For example, let’s say we have the following sequence:

  1. Customer ordered coffee
  2. Customer added cake to order
  3. Customer removed cake from order
  4. Order is finalized

We may only want to call the backend in step 4. The first 3 steps should just build up the order pipeline.

How do we architect our functions to accomplish this? In a class/OOP based approach, we could accomplish this by using an instance variable for the repository, and doing the dependency injection at the class level (as we did earlier in Part 1 prior to ditching classes for protocol extensions). But we’re a long way from OOP land. Remember, we only have functions to work with.

To solve the issue, we’re going to employ two functional programming techniques: currying and monadic binding. Let’s start with currying. (If you need a fuller coverage of functional programming in Swift check out the book Functional Programming in Swift , I recommend it.)

Currying

Currying means to transform a function that takes many arguments into a sequence of functions that each accept only one argument. The benefit of currying is that we can use it break up a function into smaller, more modular pieces.

Remember the signature for createOrder?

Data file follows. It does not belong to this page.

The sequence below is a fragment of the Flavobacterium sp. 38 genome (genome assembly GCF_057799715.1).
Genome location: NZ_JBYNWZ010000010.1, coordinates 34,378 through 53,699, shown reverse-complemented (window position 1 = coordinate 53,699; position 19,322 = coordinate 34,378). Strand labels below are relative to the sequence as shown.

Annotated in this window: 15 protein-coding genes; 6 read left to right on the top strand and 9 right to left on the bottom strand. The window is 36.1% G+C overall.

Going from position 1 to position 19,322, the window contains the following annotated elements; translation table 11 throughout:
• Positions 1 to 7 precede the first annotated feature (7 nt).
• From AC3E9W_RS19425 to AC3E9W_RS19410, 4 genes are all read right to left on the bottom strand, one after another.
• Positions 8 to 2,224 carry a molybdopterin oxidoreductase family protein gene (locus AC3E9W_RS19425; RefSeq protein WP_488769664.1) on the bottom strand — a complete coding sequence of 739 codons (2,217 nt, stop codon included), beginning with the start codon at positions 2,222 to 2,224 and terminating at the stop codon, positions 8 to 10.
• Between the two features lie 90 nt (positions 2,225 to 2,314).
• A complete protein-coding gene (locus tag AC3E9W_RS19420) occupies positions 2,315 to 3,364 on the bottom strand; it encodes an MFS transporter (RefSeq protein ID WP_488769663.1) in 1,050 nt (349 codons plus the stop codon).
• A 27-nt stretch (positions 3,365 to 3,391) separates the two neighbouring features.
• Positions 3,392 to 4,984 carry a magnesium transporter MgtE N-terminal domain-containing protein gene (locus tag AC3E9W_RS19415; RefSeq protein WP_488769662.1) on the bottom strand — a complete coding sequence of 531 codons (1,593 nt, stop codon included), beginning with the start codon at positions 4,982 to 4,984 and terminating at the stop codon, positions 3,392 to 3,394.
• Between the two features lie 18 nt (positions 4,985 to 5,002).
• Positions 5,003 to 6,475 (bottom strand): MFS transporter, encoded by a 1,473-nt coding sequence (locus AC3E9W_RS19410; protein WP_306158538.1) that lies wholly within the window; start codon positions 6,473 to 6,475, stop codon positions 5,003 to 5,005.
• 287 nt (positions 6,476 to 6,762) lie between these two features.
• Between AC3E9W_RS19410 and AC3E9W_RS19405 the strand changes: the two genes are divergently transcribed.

func createOrder(orderInfo:Dictionary, repo:OrderRepository) -> Order

It looks like this in curried form:

func createOrder(orderInfo:Dictionary) -> OrderRepository -> Order

What the above curried createOrder means is that it will take in a dictionary with the initial order info, and it will return a function that takes in a OrderRepository object as an argument to return an Order object.

The implementation of the curried createOrder function looks like this:

func createOrder(orderInfo:Dictionary) -> OrderRepository -> Order  {
    let order = Order(orderInfo)
    return {repo in repo.write(order)}
}

If we call createOrder using an expression like createOrder([1:"Latte"]), it outputs another function that means “given a repository object as an argument, output an order with a Latte”. We can assign this function to a variable below:

let orderFunc = createOrder([1:"Latte"])

orderFunc is an object of type (OrderRepository -> Order). To get a final Order value, we can pass in a repository object into orderFunc:

let repo = OrderAWSRepository()
let order = orderFunc(repo)

In the above, let order = orderFunc(repo) adds the order to the persistent store (the AWS web service, in our case), and then the order variable is assigned to the new order that is created.